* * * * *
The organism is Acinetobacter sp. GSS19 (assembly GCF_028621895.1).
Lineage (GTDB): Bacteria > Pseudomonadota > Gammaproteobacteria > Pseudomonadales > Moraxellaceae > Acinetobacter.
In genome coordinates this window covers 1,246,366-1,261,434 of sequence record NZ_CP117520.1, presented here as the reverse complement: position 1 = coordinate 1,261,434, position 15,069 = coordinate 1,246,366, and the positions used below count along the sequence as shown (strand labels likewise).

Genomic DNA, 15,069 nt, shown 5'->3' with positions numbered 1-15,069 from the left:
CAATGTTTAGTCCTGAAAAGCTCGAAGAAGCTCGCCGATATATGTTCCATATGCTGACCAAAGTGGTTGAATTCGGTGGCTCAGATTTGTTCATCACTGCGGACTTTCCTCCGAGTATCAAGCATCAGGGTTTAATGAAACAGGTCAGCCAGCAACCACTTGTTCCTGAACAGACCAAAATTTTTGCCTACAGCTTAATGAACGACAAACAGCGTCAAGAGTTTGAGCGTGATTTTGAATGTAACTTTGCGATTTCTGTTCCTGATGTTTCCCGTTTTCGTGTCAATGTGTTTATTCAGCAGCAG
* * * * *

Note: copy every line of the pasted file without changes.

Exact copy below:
The organism is Acinetobacter sp. GSS19 (assembly GCF_028621895.1).
Lineage (GTDB): Bacteria > Pseudomonadota > Gammaproteobacteria > Pseudomonadales > Moraxellaceae > Acinetobacter.
In genome coordinates this window covers 1,246,366-1,261,434 of sequence record NZ_CP117520.1, presented here as the reverse complement: position 1 = coordinate 1,261,434, position 15,069 = coordinate 1,246,366, and the positions used below count along the sequence as shown (strand labels likewise).

Genomic DNA, 15,069 nt, shown 5'->3' with positions numbered 1-15,069 from the left:
CAATGTTTAGTCCTGAAAAGCTCGAAGAAGCTCGCCGATATATGTTCCATATGCTGACCAAAGTGGTTGAATTCGGTGGCTCAGATTTGTTCATCACTGCGGACTTTCCTCCGAGTATCAAGCATCAGGGTTTAATGAAACAGGTCAGCCAGCAACCACTTGTTCCTGAACAGACCAAAATTTTTGCCTACAGCTTAATGAACGACAAACAGCGTCAAGAGTTTGAGCGTGATTTTGAATGTAACTTTGCGATTTCTGTTCCTGATGTTTCCCGTTTTCGTGTCAATGTGTTTATTCAGCAGCAG